January 11, 2012

Fill your family up with this quick 1940s spaghetti stuffed pepper recipe

At first glance the image in today's vintage recipe might elicit a slight sense of hesitation. The pimento stuffed olive slices are a rather kitschy touch that may not appeal to everyone, but swap those for a few shavings of your favourite hard Italian cheese (parmesan, pecorino, etc), fresh basil leaves, or even a little pan-fried pancetta for extra protein, and you'll quickly see the appealing side of this marvelously easy meal.

I thoroughly adore bell peppers - there isn't a shade I don't go gaga for (orange and purple tie as my favourite colours, but no matter the shade I'll always jump at the chance to cook with this vitamin C packed veggie) - and try to always have at least a couple in the crisper at all times.

Many stuffed bell pepper recipes call for meat and/or rice, but instead this version from 1948 is crams a portion of tomato sauce drenched spaghetti into each delightful green pepper.

Being married to one of Italy's native sons, I pretty much always keep homemade tomato sauce on hand and highly recommend using you own sauce here, but by all means if you don't have any, reach for your favourite jar of store bought sauce to help make this filling dish even speedier to get on the table.

This recipe calls for canned spaghetti in sauce, but I've always made it with precooked pasta (for those like me who aren't able to eat gluten, both rice and corn based pastas hold up wonderfully, in my experience, in this yummy recipe) - do try it with canned spaghetti though, if you'd like (doing so will make this dish even quicker to whip up).

{Hailing from the late 1940s, this charming Italian inspired stuffed bell pepper dish is the kind of fun, quick-to-prepare food that appeals to dinner guests of all ages and is especially well suited to busy weeknight meals. Image via curly-wurly on Flickr.}

I like to add in a clove or two of garlic (or - and this is an extra lovely treat - some oven roasted garlic, if I have any to hand), generous lashing of freshly cracked black pepper and fresh basil and/or some dried marjoram.

You could add ground meat or tiny meatballs to the sauce, as well as grated or crumbled cheese, fresh or sundried tomatoes, olives (black or green), or any other vegetables you desire. Play around with various ingredients until you find a version or two that your family chomps at the bit for.

Not only is this delicious spaghetti stuffed bell pepper recipe ready in a jiffy, it's pretty darn economical . too- especially if you can get peppers on sale or are able to grow some of your own in your garden. I generally make this dish with green or yellow peppers, but any shade will work so long as the pepper is relatively firm to begin with (as it will soften a fair bit during cooking).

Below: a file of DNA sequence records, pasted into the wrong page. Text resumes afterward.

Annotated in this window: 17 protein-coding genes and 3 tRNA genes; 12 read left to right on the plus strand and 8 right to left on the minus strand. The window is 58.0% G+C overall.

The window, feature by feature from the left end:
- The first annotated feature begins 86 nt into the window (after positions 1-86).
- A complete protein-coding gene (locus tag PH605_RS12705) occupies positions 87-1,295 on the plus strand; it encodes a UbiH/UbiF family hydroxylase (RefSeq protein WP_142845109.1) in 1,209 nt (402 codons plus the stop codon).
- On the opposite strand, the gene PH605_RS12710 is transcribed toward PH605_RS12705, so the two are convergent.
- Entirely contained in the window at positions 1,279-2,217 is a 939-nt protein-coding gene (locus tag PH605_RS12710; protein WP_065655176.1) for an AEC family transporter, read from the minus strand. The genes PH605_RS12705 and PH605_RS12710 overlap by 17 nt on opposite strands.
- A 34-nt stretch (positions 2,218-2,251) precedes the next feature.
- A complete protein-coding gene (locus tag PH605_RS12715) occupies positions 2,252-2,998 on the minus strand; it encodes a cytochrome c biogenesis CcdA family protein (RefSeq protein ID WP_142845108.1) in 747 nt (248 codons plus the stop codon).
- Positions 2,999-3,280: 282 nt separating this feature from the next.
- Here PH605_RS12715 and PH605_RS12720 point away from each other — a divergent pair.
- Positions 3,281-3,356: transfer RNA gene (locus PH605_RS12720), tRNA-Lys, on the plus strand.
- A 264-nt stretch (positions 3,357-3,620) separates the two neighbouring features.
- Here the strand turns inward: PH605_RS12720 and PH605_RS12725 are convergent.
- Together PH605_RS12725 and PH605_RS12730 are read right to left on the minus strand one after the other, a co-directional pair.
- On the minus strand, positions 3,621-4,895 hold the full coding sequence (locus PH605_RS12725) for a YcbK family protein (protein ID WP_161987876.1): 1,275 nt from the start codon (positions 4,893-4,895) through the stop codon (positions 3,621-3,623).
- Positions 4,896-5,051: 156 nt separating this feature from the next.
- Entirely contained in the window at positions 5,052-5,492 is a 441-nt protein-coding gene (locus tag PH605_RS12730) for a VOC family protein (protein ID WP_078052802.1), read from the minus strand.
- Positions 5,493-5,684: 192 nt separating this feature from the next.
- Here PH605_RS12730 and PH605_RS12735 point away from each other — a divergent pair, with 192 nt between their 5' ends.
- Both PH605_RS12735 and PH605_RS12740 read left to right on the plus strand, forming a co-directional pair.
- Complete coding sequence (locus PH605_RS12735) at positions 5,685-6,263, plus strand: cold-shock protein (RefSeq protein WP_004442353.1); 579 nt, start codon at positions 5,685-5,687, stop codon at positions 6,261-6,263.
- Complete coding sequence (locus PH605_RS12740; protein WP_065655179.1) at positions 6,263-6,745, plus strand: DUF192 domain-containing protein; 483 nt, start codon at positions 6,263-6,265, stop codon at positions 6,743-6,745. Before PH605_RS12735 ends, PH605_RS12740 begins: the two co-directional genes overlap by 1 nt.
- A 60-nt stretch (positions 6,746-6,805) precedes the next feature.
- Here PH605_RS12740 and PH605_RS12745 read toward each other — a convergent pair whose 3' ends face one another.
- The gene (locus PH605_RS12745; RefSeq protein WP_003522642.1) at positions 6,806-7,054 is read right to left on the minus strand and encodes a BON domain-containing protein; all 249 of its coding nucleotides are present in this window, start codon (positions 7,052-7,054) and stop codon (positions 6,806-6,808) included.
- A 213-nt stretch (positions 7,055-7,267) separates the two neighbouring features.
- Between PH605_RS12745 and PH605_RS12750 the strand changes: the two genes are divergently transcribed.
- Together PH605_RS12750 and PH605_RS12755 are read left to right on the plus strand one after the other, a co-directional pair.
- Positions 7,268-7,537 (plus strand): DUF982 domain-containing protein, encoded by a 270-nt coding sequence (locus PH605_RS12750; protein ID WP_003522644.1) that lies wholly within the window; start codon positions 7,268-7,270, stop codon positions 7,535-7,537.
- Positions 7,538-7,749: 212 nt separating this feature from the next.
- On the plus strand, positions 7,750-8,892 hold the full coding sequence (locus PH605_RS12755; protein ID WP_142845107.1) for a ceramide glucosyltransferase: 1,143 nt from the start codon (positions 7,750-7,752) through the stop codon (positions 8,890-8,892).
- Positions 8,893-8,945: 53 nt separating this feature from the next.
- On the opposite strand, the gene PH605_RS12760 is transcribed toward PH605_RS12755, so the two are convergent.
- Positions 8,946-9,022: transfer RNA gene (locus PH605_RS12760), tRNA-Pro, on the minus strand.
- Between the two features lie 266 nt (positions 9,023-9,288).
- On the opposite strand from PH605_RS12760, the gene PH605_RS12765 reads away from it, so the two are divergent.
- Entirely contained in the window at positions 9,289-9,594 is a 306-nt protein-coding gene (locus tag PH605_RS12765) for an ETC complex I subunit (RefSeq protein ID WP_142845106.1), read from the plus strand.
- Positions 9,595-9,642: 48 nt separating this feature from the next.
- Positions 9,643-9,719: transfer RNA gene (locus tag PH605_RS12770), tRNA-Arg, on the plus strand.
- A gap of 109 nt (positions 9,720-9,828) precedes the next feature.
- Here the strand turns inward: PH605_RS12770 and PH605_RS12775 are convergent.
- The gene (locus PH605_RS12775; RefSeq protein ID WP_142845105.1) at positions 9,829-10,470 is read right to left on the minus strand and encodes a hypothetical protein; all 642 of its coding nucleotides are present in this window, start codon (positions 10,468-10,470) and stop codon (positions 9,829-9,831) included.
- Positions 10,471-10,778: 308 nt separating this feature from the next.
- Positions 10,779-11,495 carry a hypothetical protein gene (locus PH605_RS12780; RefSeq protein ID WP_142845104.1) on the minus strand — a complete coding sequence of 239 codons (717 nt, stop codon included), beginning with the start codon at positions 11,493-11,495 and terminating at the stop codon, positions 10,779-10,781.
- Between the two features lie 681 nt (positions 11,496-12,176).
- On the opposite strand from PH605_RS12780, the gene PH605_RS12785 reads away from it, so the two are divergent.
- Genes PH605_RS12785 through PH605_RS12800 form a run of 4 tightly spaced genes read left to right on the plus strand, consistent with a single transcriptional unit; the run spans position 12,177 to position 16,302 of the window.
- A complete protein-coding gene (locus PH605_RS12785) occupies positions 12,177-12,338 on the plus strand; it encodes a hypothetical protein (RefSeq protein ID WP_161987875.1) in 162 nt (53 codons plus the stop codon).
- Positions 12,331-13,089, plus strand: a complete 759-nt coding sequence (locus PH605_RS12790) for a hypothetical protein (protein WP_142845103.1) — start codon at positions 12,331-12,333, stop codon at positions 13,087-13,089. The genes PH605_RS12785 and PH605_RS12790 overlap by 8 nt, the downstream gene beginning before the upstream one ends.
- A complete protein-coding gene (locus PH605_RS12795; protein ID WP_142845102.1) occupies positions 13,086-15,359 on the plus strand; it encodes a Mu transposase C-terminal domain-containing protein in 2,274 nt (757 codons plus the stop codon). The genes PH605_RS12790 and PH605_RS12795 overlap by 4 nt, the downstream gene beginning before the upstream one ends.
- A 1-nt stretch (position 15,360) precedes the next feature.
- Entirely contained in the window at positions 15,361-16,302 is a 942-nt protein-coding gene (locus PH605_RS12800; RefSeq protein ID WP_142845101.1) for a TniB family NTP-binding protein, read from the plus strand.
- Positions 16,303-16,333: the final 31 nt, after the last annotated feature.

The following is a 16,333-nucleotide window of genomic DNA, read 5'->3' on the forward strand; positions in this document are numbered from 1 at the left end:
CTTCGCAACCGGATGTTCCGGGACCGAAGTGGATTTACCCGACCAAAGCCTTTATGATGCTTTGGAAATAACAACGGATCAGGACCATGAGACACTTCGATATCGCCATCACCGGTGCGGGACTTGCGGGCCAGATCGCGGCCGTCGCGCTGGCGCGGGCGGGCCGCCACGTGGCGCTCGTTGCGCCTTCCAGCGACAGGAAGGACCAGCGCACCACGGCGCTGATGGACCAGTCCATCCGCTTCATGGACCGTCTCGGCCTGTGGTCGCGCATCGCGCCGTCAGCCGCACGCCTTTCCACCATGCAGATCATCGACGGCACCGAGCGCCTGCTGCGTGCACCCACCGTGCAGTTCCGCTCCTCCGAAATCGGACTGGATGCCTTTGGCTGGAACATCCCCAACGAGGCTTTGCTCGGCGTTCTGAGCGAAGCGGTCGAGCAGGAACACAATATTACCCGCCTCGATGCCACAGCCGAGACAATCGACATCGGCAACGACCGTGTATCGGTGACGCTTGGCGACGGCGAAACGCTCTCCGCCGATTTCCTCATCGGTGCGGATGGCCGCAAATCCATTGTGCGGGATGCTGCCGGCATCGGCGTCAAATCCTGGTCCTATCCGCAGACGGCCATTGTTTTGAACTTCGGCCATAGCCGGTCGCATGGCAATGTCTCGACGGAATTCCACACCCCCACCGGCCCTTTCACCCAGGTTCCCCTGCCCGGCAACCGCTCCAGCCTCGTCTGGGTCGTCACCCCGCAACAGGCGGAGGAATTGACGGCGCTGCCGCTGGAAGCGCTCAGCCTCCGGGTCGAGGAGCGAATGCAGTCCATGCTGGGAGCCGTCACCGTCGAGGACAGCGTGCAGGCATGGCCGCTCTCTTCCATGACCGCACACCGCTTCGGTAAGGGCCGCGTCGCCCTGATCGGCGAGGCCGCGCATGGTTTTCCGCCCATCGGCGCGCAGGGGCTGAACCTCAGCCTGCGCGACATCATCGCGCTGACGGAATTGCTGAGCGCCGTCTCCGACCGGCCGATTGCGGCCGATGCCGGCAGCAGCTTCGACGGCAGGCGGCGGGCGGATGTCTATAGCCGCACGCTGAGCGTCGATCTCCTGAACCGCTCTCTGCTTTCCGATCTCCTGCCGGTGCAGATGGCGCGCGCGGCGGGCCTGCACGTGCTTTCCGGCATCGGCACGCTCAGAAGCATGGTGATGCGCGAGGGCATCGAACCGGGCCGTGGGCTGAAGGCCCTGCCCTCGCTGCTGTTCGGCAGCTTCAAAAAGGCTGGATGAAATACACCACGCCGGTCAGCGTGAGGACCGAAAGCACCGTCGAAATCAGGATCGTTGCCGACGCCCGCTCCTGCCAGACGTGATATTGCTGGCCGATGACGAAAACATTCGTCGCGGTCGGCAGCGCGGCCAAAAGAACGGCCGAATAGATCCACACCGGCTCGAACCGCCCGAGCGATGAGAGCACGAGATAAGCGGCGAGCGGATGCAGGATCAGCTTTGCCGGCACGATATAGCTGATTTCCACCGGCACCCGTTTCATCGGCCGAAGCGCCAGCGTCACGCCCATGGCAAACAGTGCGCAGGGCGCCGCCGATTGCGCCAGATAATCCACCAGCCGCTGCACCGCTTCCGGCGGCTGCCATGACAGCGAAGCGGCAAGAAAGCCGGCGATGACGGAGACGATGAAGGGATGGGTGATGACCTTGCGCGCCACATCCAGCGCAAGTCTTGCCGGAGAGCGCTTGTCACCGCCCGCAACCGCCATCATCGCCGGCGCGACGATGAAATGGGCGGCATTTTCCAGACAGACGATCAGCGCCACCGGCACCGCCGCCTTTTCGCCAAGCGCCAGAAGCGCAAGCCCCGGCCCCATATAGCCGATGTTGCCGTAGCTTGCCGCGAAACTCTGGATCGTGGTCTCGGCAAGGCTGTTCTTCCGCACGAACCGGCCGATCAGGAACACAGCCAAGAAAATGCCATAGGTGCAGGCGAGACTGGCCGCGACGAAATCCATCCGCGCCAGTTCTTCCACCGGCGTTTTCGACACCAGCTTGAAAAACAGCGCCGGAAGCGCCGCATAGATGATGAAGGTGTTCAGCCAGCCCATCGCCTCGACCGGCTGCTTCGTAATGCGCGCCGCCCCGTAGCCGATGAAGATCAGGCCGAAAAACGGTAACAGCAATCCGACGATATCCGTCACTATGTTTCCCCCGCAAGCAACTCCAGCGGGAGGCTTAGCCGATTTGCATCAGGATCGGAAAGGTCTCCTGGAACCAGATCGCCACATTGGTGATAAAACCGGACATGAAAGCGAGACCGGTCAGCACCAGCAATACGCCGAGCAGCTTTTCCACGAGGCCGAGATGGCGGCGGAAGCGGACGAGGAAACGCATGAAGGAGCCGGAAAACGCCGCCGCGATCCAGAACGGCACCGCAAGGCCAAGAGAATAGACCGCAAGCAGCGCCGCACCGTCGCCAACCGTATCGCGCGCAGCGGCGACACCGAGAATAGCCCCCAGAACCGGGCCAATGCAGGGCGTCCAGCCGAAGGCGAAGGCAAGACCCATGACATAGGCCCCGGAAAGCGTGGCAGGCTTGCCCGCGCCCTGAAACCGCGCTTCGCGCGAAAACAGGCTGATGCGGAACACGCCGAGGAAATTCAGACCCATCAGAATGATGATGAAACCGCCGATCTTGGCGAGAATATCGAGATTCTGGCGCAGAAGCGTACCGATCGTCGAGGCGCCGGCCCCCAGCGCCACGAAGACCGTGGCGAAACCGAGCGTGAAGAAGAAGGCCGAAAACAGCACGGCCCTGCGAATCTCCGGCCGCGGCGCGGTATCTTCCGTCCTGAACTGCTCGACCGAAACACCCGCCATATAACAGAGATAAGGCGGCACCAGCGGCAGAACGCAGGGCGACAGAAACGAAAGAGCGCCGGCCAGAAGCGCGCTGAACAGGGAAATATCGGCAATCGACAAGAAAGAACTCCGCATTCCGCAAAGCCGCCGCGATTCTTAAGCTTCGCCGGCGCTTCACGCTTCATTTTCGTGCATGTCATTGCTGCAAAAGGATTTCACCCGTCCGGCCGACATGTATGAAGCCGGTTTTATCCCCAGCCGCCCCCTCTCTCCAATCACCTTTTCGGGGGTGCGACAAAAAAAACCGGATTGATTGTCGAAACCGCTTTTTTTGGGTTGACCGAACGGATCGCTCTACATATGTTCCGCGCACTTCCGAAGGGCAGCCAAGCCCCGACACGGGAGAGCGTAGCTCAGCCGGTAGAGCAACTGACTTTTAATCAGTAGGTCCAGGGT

Redolent of a Mediterranean mama's kitchen, and perfect for those days when the fridge and pantry are getting low, this vintage recipe is fabulous any time of the year, but works especially well during the bitingly chilly days of January, when one's belly really needs to properly warmed come dinnertime.


  1. Yay! A vintage vegetarian recipe! Perfect for me. I think it looks yummy. I always add peppers into my pasta, so why not add pasta into my peppers :)

  2. Love your blog, and love vintage! =)


  3. Ha - this is cute! I actually love olives of all sorts, but only enjoy brightly coloured peppers (no green!) If you had scads of time, how 'bout doing a lasagne in a pepper? It would be a lot of fuss, but might be tasty and the cheese melting all over the top would not be hard to love either.

  4. I don't know why this recipe seems so odd, after all we stuff peppers with rice, so why not spaghetti? And yet it does seem odd, but in a strangely delicious sort of way, and I know I am going to try it.

  5. I made these this evening, and they were delicious! As I was eating the last mouthful I thought, hmm, a picture might have been a good idea!

  6. Well but with garlic or basil it´s no longer vintage, is it?

    1. Very good question! I'm happy to say that it certainly would still be vintage, especially if we're talking in a mid-twentieth century context. Both of these ingredients (in the case of basic, especially in dried form) were well loved and frequently used ingredients in lots of recipes at the time (rubbing one's wooden salad bowl, for example, with a garlic glove before adding in the greens was very popular back then).

      ♥ Jessica